anecdote

From Merriam-Webster: a usually short narrative of an interesting, amusing, or biographical incident. Synonyms: story, tale.

The artful placement of an anecdote is key to being persuasive in the American culture. Stories are convincing. They speak to our experience. Storytelling. Great leaders in business, politics, culture know how to speak to the imagination of their audience. Listen to former President Bill Clinton speak at the funeral service for Aretha Franklin:

The Byzantine official Procopius wrote three historical works in Greek. In the first two, he dealt with wars and public works projects, but the third was something of a departure from this kind of history. Referred to as “Anekdota,” from the Greek a-meaning “not,” and ekdidonai, meaning “to publish,” it contained bitter attacks on the emperor Justinian, his wife, and other notables of contemporary Constantinople. 

Clinton’s nominating speech at the 2012 Democratic Convention nominating Barack Obama for a second term as president is considered a masterpiece in persuasion. It is full of fascinating anecdotes.

German language aggressive?

An American woman in Germany: “This video was so fun to make! German gets made fun for sounding aggressive (but it’s not if you watch this video!), but little did we know, French had some unexpected funny moments too for sounding so short 🙂 Watch and see what I mean.”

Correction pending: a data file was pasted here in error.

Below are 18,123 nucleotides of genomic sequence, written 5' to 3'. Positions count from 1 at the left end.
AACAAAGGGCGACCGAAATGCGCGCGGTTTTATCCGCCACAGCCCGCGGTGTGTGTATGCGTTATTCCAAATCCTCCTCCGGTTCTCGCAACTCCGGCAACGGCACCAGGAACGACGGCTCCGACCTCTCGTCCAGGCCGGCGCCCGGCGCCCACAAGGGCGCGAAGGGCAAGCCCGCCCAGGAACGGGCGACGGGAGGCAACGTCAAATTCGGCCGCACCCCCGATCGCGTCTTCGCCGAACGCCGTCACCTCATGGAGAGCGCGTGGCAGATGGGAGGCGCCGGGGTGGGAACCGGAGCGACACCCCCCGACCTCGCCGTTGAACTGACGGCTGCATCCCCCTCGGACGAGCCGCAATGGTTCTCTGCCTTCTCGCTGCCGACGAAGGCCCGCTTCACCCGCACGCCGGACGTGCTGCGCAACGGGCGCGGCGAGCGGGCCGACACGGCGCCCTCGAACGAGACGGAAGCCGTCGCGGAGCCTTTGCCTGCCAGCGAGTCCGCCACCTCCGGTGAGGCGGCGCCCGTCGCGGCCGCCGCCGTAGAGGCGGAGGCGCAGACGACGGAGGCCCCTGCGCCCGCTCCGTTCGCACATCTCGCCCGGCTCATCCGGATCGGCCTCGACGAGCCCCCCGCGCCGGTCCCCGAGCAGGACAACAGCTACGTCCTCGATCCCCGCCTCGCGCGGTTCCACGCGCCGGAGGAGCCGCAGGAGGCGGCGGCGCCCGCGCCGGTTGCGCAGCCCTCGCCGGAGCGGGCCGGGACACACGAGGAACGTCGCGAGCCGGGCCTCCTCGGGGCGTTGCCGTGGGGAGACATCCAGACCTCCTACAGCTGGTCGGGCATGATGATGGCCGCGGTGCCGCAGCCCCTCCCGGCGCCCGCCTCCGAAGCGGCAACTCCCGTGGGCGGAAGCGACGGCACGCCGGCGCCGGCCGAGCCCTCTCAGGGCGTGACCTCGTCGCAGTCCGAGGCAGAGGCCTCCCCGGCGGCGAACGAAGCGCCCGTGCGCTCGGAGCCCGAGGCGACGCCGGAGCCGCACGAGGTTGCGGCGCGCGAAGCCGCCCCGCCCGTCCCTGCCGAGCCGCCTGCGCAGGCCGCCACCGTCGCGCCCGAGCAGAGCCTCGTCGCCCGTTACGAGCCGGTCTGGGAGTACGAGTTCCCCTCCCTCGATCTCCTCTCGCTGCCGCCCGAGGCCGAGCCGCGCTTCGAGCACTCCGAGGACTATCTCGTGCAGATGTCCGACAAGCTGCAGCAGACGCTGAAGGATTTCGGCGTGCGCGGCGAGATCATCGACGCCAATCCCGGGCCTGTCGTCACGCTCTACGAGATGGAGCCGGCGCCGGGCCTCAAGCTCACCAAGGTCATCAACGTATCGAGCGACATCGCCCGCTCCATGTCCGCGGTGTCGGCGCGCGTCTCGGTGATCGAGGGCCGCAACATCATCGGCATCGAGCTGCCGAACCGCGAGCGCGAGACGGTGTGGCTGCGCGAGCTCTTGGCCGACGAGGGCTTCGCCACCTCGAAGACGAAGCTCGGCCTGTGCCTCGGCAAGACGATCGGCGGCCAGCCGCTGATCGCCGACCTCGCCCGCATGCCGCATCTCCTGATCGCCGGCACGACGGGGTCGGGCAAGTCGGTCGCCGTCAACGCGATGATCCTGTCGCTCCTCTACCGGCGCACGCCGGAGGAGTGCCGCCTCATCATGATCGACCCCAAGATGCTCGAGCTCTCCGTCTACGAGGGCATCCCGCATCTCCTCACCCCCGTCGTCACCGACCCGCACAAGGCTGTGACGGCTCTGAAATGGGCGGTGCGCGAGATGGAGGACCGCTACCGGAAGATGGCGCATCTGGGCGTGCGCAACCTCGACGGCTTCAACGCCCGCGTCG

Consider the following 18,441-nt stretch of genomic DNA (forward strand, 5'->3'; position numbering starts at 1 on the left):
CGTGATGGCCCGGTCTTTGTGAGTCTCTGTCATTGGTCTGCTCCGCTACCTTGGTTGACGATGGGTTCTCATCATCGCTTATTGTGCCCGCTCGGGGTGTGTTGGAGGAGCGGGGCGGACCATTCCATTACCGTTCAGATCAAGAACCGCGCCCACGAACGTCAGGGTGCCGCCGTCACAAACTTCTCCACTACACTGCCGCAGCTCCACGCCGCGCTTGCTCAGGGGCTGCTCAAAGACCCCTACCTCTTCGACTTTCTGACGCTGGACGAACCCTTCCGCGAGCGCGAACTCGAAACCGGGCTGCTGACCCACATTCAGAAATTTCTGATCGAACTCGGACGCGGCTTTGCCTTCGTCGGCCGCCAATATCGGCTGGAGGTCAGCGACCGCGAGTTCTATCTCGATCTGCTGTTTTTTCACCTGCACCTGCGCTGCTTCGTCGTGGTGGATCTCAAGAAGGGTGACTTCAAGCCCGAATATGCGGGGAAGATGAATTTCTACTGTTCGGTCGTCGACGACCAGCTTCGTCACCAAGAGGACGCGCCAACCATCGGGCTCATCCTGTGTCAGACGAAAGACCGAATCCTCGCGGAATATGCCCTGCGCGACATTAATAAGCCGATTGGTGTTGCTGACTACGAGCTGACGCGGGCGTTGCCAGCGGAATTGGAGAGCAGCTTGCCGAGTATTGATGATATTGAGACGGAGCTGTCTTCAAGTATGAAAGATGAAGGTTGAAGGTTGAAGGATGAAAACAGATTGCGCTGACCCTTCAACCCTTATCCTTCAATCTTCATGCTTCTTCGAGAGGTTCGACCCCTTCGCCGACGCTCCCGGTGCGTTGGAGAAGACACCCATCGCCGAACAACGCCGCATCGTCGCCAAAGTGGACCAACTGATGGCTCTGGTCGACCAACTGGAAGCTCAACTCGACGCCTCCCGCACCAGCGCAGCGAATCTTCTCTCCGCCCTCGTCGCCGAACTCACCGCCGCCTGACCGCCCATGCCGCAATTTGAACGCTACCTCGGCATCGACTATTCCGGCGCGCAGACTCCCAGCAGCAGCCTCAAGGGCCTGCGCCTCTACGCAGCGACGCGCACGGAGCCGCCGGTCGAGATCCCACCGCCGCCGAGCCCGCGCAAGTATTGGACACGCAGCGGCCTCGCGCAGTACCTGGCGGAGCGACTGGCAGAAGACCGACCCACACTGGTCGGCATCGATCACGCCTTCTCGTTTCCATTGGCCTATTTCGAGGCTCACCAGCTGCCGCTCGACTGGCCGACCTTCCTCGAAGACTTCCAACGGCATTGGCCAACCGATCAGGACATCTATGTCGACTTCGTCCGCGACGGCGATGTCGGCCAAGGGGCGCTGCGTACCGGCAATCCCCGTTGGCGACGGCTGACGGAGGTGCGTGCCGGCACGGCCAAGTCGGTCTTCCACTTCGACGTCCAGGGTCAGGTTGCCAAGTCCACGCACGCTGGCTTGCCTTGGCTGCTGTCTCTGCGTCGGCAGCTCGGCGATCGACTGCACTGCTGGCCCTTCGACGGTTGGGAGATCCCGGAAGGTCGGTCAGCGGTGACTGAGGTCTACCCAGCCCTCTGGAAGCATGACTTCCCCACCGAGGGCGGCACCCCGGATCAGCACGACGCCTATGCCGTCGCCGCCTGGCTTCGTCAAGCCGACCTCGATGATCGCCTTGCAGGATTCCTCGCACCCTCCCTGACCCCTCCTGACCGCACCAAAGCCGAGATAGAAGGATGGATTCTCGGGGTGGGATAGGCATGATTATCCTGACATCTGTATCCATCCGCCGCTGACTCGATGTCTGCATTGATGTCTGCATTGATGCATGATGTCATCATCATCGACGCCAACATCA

YouTube comments:

“The German guy was so friendly and seemed so huggable! I really liked him. I’m learning German so I know sometimes there’s a stereotype about Germans being grumpy but I know it’s totally not true.”

“As a German I actually laughed at some German words for the first time. Because every time I watch comparison video they speak German way too aggressively but here the pronunciation is true to the original, which actually makes stuff like gums vs. Zahnfleisch funny to think about.”

Longer! Longer! Longer!

Christoph Waltz, an Austrian who often makes jokes about Germans in a rather gratuitous way, puts Jimmy Fallon to the test with a quiz on the definitions of long German words, like Bezirksschornsteinfegermeister.

YouTube comments:

“For non German speakers: The reason our words are so long is that you can basically string as many words as you want together and it would still count as long as it makes sense.”

“Can we just appreciate Waltz’s unwillingness to go along with Jimmy’s horrid fake laugh? He just stares at jimmy until he stops lol. An absolute icon.”

“You know you’re German when you don’t think the words are long at all.”

Glück

From DW – Let’s face it, we could all do with a bit of good luck this year. Rachel is on the hunt for lucky charms in Germany and finding out a bit about German happiness along the way. Is Germany a happy nation? What brings good or bad luck in Germany? And why is Rachel on a pig farm? Find out in this week’s Meet the Germans.

A teacher in German commented: “I’m actually studying to become a teacher and we intentionally wish the students “success” and not “good luck” because of the very reason you stated: we want them to feel like they can have an impact on the result by studying and not just being lucky.”